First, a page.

The difference with an ISA is that you may have already paid income tax on the money you contribute and any withdrawals are not taxed.
It can be easier to think of it as: with ISAs your money may have been subject to tax on the way in. With pensions your money may be subject to tax on the way out. Both ISAs and pensions offer tax efficiency on the journey.
Another big difference between the two is the annual contribution allowance. As discussed above, for pensions it’s up to £60,000 or 100% of your annual salary, whichever is lower, whereas for ISAs it is capped at £20,000.
For those eligible, a Lifetime ISA (LISA) can be a beneficial option to invest for retirement. A LISA can be opened by those aged 18 or over with the first contribution having to be made before you turn 40. The aim of the LISA is for the money to go towards buying your first home or for retirement (from the age of 60).
The annual limit on contributions is £4,000 but you should note that this counts towards your overall £20,000 ISA allowance.
A major benefit of a LISA is that the government will add a 25% bonus to your annual contribution up to a maximum of £1,000 per year. You can make contributions to your LISA until you turn 50, after which you can still benefit from interest or any potential investment returns on your investments.
Note that penalties can apply if you access the money in your LISA before you turn 60 where it is not for the purpose of buying your first home (up to the value of £450,000).
The right decisions today for your financial future
For most of us, a pension will be a long-term investment over several decades. It makes sense then that tax relief can make a huge difference to your retirement pot over a long timeframe.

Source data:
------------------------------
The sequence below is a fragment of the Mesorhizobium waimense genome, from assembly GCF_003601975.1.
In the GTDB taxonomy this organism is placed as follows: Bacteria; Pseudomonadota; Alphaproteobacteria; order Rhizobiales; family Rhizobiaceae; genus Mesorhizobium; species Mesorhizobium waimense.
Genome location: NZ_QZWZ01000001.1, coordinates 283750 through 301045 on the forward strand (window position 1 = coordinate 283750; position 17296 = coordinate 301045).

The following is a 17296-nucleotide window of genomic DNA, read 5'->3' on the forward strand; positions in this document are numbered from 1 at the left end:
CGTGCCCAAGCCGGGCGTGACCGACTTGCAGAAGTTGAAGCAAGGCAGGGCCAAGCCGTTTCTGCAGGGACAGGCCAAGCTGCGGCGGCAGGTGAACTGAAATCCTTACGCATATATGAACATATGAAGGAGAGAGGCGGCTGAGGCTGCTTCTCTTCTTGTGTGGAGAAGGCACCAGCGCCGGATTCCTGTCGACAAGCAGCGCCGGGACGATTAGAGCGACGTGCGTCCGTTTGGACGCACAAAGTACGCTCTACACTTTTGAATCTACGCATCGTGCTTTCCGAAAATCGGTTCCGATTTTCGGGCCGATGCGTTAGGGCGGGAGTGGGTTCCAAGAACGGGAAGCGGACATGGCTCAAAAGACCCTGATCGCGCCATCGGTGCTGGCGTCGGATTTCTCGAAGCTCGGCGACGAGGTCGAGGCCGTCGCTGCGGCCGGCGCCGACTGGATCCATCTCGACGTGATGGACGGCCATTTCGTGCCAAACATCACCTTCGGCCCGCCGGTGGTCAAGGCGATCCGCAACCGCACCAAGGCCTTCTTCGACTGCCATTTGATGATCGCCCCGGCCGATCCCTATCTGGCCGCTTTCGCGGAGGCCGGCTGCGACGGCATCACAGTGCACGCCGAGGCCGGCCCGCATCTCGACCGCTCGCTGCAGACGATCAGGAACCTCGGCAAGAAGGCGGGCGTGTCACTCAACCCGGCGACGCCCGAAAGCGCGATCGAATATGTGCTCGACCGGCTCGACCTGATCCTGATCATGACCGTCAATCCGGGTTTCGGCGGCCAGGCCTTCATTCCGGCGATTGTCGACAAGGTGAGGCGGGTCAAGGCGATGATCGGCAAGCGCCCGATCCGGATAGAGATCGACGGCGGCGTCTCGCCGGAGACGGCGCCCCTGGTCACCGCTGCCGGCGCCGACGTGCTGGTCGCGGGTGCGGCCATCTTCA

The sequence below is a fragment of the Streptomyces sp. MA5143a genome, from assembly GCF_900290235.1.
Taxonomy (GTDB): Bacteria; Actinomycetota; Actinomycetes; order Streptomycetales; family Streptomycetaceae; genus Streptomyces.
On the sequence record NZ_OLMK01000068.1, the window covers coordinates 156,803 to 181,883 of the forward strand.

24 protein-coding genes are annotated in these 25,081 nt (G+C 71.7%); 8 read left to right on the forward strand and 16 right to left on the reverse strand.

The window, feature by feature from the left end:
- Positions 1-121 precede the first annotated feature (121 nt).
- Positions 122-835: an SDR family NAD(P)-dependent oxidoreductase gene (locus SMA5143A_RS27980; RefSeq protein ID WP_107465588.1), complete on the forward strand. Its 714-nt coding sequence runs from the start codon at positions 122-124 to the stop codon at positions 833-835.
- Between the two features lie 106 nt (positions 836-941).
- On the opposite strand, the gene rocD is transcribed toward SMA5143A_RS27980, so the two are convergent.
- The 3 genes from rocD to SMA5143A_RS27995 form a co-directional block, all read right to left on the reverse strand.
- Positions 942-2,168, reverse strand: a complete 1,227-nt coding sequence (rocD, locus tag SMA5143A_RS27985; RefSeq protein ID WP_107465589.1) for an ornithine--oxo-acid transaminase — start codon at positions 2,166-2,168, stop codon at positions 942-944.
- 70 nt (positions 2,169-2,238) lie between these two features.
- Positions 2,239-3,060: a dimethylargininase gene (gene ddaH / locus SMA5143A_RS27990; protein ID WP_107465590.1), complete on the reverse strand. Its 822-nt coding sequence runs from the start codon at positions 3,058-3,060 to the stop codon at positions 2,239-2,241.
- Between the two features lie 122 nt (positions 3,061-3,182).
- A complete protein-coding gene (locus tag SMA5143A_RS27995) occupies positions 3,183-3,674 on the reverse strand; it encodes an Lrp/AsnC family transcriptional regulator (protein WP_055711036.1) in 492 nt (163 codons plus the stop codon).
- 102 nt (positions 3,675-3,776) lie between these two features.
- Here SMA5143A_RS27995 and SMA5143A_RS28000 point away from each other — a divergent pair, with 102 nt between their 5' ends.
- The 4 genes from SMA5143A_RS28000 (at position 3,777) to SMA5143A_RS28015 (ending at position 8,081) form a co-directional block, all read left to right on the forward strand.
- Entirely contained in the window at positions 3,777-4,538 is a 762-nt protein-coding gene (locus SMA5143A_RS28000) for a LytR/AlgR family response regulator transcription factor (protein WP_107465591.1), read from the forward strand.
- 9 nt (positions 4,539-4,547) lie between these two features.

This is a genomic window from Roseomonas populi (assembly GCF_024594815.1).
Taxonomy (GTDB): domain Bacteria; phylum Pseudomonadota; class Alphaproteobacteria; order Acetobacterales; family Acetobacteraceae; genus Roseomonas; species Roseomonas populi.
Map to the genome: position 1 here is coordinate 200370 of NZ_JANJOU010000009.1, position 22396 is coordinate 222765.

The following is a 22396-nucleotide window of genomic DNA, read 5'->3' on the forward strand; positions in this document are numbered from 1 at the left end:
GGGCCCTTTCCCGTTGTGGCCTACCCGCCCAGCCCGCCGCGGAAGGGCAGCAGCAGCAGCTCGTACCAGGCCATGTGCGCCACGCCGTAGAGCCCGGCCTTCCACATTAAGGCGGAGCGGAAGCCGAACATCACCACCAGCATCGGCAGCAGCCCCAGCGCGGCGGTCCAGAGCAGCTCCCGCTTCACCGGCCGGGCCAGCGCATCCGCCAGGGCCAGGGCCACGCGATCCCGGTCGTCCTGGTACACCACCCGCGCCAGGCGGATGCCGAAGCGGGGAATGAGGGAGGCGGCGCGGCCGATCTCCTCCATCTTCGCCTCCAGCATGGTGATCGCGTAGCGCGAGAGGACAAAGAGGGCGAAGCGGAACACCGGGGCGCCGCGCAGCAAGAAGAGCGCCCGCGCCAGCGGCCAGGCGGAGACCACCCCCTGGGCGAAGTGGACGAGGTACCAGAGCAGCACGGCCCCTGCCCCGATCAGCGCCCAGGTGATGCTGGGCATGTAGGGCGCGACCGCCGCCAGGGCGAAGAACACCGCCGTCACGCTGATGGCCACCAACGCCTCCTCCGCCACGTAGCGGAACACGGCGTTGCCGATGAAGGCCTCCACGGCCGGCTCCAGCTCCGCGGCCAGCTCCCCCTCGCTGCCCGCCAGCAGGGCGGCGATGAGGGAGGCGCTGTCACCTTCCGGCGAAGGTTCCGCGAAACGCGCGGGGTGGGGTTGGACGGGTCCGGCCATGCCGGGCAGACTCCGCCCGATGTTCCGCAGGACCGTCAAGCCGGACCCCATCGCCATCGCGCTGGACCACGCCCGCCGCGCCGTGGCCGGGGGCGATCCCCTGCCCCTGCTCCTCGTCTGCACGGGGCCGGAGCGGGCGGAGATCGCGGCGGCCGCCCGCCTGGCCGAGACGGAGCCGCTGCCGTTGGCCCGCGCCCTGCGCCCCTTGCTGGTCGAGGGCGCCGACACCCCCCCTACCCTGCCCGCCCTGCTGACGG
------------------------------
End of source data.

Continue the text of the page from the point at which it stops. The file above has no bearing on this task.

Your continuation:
Still, with the various types of pensions and investment options available, it can feel overwhelming to decide what’s right for you.
Should you, for example, consolidate and transfer your pensions into one account? This may make things easier if you can see your total retirement savings in one place, while also giving you greater control in setting your level of investment risk.
What about ISAs and other investment products? Where is the most efficient place to save and invest your money that works in step with when you need it?
At Nutmeg, our experts can help you navigate through the issues you may want to consider when it comes to retirement planning as well as providing restricted advice about pension provision.
If you have questions about pensions or planning for your retirement, you can book a free call with a member of our team to discuss your retirement options.
As with all investing, your capital is at risk. The value of your portfolio with Nutmeg can go down as well as up and you may get back less than you invest. The above does not constitute tax advice or recommendations. Tax treatment depends on your individual circumstances and may be subject to change in the future.
A pension may not be right for everyone and tax rules may change in the future. Please note that during any transfer, your investments will be out of the market. If you are unsure if a pension is right for you, please seek financial advice.
Source: Based on a survey of 2,000 UK adults carried out between 27-30 June 2023. Research carried out by Opinium.